65th Eng. Bn. completes NTC rotation

| May 31, 2013 | 0 Comments
Soldiers of the 34th Sapper Company, 65th Engineer Battalion, 130th Eng. Brigade, 8th Theater Sustainment Command, employ hand-held detectors while conducting dismounted route clearance under the watch of a Scout Weapons Team at the National Training Center on Fort Irwin, Calif. (Photo by Clarence Butler, National Training Center Public Affairs)

Soldiers of the 34th Sapper Company, 65th Engineer Battalion, 130th Eng. Brigade, 8th Theater Sustainment Command, employ hand-held detectors while conducting dismounted route clearance under the watch of a Scout Weapons Team at the National Training Center on Fort Irwin, Calif. (Photo by Clarence Butler, National Training Center Public Affairs)

2nd Lt. William Hinkley
65th Engineer Battalion, 130th Eng. Brigade, 8th Theater Sustainment Command

FORT IRWIN, Calif. — The 65th Engineer Battalion, 130th Eng. Brigade, 8th Theater Sustainment Command, currently preparing for deployment in support of Operation Enduring Freedom, completed a rotation at the National Training Center on Fort Irwin, Calif., April 10 to May 5, 2013.

Culminating in the final “Force on Force” battle against the opposing force, this event proved to be an essential training experience that greatly improved the readiness and effectiveness of the 65th Eng. Bn.

The Soldiers of the 65th Engineer Battalion, 130th Eng. Brigade, 8th Theater Sustainment Command, carry three casualties to the medical evacuation helicopter through the dust from the rotor wash at the National Training Center on Fort Irwin, Calif. (Photo by Clarence Butler, National Training Center Public Affairs)

The Soldiers of the 65th Engineer Battalion, 130th Eng. Brigade, 8th Theater Sustainment Command, carry three casualties to the medical evacuation helicopter through the dust from the rotor wash at the National Training Center on Fort Irwin, Calif. (Photo by Clarence Butler, National Training Center Public Affairs)

The training first began with reception, staging, onward-movement and integration classes. They were specifically tailored to be relevant to the battalion’s mission in the current fight in Afghanistan.

The RSOI classes consisted of everything from route clearance tactics and running an entry control point to employing robotics and flying unmanned aerial systems. These classes proved invaluable as they provided hands-on training with same equipment that the Soldiers will be using in Afghanistan. They also provided training based off the most recent information and equipment from Afghanistan.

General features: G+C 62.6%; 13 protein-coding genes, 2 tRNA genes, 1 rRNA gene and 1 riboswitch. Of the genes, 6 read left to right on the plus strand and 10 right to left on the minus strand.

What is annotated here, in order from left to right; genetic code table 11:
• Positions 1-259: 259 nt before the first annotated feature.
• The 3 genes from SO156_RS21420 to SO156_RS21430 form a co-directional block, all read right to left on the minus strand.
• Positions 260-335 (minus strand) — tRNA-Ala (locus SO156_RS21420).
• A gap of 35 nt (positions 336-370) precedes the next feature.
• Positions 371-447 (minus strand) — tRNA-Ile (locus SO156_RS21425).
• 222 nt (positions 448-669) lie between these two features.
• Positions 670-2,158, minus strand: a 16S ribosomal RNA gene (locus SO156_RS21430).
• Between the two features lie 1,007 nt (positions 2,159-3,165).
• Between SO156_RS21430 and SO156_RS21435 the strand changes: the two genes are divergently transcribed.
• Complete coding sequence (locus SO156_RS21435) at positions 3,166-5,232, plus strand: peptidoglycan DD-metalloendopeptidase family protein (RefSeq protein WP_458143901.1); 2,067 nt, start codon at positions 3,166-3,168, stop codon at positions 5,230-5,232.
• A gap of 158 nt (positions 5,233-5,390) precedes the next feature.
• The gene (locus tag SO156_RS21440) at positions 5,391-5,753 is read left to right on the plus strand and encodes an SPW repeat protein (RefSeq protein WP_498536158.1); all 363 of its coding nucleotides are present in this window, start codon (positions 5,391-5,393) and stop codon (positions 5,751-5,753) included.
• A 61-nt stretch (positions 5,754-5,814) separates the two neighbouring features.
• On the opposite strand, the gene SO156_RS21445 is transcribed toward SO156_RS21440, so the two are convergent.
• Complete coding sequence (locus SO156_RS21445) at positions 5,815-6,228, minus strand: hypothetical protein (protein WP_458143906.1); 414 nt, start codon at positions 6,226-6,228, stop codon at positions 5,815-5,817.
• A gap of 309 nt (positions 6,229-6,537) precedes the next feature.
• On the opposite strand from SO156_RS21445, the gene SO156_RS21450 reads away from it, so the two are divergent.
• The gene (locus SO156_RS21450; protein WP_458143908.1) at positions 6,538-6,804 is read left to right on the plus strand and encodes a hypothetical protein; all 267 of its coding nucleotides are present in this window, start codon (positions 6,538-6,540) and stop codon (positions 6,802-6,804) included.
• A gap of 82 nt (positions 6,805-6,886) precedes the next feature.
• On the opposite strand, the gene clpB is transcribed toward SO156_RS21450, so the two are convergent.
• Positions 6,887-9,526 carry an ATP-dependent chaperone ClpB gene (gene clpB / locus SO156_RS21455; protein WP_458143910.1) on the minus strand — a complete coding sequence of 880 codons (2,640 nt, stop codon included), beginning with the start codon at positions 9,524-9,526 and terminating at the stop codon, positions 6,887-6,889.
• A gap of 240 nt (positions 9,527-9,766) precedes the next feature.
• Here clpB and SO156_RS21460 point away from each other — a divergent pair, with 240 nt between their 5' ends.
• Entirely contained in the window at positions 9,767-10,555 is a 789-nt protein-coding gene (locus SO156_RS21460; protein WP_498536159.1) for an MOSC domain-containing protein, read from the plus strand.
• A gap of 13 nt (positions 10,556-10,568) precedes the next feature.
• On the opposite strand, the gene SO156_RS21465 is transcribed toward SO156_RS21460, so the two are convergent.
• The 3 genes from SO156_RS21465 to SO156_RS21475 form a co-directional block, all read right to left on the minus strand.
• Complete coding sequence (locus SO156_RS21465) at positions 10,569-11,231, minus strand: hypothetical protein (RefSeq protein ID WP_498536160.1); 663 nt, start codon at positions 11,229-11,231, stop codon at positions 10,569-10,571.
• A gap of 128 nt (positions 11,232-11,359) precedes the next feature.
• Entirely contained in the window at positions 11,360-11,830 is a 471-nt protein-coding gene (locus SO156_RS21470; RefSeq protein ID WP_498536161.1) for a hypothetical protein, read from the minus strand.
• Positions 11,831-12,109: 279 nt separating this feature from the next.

Upon completion of RSOI classes, the battalion then deployed for 10 days to “the box,” which is the training area on Fort Irwin where all situations are treated as real-life tactical scenarios.

The training initially started with live-fire exercises and a situational training exercise (STX). Each tactical element of the 65th Eng. Bn. participated. Soldiers gained experience firing live rounds as an individual and within a convoy.

Throughout the STX lanes, each element strengthened its teamwork as it honed skills at route clearance, reacting to contact and recovering vehicles.

Spc. Ryne Miller, attached to the 82nd Engineer Support Company, 65th Eng. Battalion, 130th Eng. Brigade, 8th Theater Sustainment Command, carries his dog, Kelly, while dismounting in search of improvised explosive devices at the National Training Center, Fort Irwin, Calif. (Photo by Clarence Butler, National Training Center Public Affairs)

Spc. Ryne Miller, attached to the 82nd Engineer Support Company, 65th Eng. Battalion, 130th Eng. Brigade, 8th Theater Sustainment Command, carries his dog, Kelly, while dismounting in search of improvised explosive devices at the National Training Center, Fort Irwin, Calif. (Photo by Clarence Butler, National Training Center Public Affairs)

Throughout the training in “the box,” the staff exercised multitasking and crises management. While reacting to indirect fire, the staff also had to coordinate all unit movement, fire support and air space while also tracking enemy actions at the same time.

1st Lt. Jason Oliver, who was the battalion’s battle captain throughout the exercise, described the training as “a challenging experience that stressed the staff and the team. That experience served to strengthen our cohesion and effectiveness as staff.”

The battalion then employed all the lessons it learned from the training in the final exercise — the force on force. In this scenario, the unit conducted 24-hour operations for three days, where each action taken by the battalion had consequences and affected future actions by the OPFOR.

The readiness of the battalion was fully demonstrated when Pvt. Cole Snodgrass, medic with the unit, found himself performing CPR on a real-life victim suffering a cardiac arrest while he was training in the hospital at Fort Irwin.

It was this experience when Snodgrass claimed to have gained confidence in his abilities and training. Through his performance of CPR on the civilian victim.

“I was able to experience how I would actually respond under stress and under pressure,” he said.

His actions earned him the “Hero of the Battle” award at NTC.

“It’s through the Soldiers’ and families’ dedication and resiliency, that we made the battalion a huge success and earned it a reputation of excellence that is seldom seen,” said Lt. Col. Darman Place, the battalion commander of the 65th Eng. Bn.

Tags: , , , ,

Category: Exercises, News, Safety, Training

Leave a Reply

Your email address will not be published. Required fields are marked *